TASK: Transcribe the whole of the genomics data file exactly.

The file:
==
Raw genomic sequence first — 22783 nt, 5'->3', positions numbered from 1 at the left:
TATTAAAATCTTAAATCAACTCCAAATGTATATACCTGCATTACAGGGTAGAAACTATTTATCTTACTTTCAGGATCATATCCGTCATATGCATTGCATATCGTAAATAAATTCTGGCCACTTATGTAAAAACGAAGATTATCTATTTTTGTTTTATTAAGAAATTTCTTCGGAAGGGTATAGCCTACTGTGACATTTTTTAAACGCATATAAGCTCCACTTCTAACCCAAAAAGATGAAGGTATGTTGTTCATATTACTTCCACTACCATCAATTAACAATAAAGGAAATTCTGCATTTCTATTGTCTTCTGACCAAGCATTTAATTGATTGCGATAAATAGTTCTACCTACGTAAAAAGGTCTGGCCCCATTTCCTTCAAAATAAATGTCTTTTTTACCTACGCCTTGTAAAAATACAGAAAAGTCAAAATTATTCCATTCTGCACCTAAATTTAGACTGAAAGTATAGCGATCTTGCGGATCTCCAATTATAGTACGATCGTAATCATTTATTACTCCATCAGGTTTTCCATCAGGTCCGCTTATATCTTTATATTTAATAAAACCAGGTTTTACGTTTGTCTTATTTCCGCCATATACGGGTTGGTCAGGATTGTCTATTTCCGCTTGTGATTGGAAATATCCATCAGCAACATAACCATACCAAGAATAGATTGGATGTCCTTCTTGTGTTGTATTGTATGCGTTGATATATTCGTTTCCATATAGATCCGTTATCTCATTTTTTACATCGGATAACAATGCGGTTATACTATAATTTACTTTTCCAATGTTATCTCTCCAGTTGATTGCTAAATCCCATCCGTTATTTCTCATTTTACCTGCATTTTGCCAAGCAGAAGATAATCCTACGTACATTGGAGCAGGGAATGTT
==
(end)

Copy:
Raw genomic sequence first — 22783 nt, 5'->3', positions numbered from 1 at the left:
TATTAAAATCTTAAATCAACTCCAAATGTATATACCTGCATTACAGGGTAGAAACTATTTATCTTACTTTCAGGATCATATCCGTCATATGCATTGCATATCGTAAATAAATTCTGGCCACTTATGTAAAAACGAAGATTATCTATTTTTGTTTTATTAAGAAATTTCTTCGGAAGGGTATAGCCTACTGTGACATTTTTTAAACGCATATAAGCTCCACTTCTAACCCAAAAAGATGAAGGTATGTTGTTCATATTACTTCCACTACCATCAATTAACAATAAAGGAAATTCTGCATTTCTATTGTCTTCTGACCAAGCATTTAATTGATTGCGATAAATAGTTCTACCTACGTAAAAAGGTCTGGCCCCATTTCCTTCAAAATAAATGTCTTTTTTACCTACGCCTTGTAAAAATACAGAAAAGTCAAAATTATTCCATTCTGCACCTAAATTTAGACTGAAAGTATAGCGATCTTGCGGATCTCCAATTATAGTACGATCGTAATCATTTATTACTCCATCAGGTTTTCCATCAGGTCCGCTTATATCTTTATATTTAATAAAACCAGGTTTTACGTTTGTCTTATTTCCGCCATATACGGGTTGGTCAGGATTGTCTATTTCCGCTTGTGATTGGAAATATCCATCAGCAACATAACCATACCAAGAATAGATTGGATGTCCTTCTTGTGTTGTATTGTATGCGTTGATATATTCGTTTCCATATAGATCCGTTATCTCATTTTTTACATCGGATAACAATGCGGTTATACTATAATTTACTTTTCCAATGTTATCTCTCCAGTTGATTGCTAAATCCCATCCGTTATTTCTCATTTTACCTGCATTTTGCCAAGCAGAAGATAATCCTACGTACATTGGAGCAGGGAATGTT